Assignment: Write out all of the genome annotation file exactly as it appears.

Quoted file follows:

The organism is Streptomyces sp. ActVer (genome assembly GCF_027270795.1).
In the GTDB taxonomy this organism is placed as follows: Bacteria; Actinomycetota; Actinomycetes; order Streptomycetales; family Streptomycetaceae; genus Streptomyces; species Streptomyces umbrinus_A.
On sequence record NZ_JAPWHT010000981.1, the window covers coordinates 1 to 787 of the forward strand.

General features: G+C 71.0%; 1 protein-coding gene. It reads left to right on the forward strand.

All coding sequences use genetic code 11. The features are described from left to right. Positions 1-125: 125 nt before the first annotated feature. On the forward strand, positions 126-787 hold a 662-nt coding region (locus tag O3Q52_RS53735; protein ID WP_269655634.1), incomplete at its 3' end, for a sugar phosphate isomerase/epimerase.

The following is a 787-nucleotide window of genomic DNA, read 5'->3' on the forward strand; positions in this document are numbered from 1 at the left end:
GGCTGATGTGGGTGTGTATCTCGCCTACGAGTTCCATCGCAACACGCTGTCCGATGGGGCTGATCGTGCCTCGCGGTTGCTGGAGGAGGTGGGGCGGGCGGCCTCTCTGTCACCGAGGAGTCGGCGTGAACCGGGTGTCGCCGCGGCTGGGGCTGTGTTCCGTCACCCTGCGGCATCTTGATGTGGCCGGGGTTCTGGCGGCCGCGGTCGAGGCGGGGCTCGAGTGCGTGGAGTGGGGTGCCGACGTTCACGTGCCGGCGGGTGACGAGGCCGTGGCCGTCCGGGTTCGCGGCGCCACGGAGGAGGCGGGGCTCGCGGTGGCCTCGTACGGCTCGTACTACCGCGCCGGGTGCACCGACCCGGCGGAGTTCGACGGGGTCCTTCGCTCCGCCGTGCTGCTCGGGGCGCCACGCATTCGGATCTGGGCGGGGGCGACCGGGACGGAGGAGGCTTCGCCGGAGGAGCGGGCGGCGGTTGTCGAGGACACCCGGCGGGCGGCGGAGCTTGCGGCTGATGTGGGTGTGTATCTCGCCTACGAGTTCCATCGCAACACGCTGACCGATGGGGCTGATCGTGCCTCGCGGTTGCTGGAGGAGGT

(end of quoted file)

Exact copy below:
The organism is Streptomyces sp. ActVer (genome assembly GCF_027270795.1).
In the GTDB taxonomy this organism is placed as follows: Bacteria; Actinomycetota; Actinomycetes; order Streptomycetales; family Streptomycetaceae; genus Streptomyces; species Streptomyces umbrinus_A.
On sequence record NZ_JAPWHT010000981.1, the window covers coordinates 1 to 787 of the forward strand.

General features: G+C 71.0%; 1 protein-coding gene. It reads left to right on the forward strand.

All coding sequences use genetic code 11. The features are described from left to right. Positions 1-125: 125 nt before the first annotated feature. On the forward strand, positions 126-787 hold a 662-nt coding region (locus tag O3Q52_RS53735; protein ID WP_269655634.1), incomplete at its 3' end, for a sugar phosphate isomerase/epimerase.

The following is a 787-nucleotide window of genomic DNA, read 5'->3' on the forward strand; positions in this document are numbered from 1 at the left end:
GGCTGATGTGGGTGTGTATCTCGCCTACGAGTTCCATCGCAACACGCTGTCCGATGGGGCTGATCGTGCCTCGCGGTTGCTGGAGGAGGTGGGGCGGGCGGCCTCTCTGTCACCGAGGAGTCGGCGTGAACCGGGTGTCGCCGCGGCTGGGGCTGTGTTCCGTCACCCTGCGGCATCTTGATGTGGCCGGGGTTCTGGCGGCCGCGGTCGAGGCGGGGCTCGAGTGCGTGGAGTGGGGTGCCGACGTTCACGTGCCGGCGGGTGACGAGGCCGTGGCCGTCCGGGTTCGCGGCGCCACGGAGGAGGCGGGGCTCGCGGTGGCCTCGTACGGCTCGTACTACCGCGCCGGGTGCACCGACCCGGCGGAGTTCGACGGGGTCCTTCGCTCCGCCGTGCTGCTCGGGGCGCCACGCATTCGGATCTGGGCGGGGGCGACCGGGACGGAGGAGGCTTCGCCGGAGGAGCGGGCGGCGGTTGTCGAGGACACCCGGCGGGCGGCGGAGCTTGCGGCTGATGTGGGTGTGTATCTCGCCTACGAGTTCCATCGCAACACGCTGACCGATGGGGCTGATCGTGCCTCGCGGTTGCTGGAGGAGGT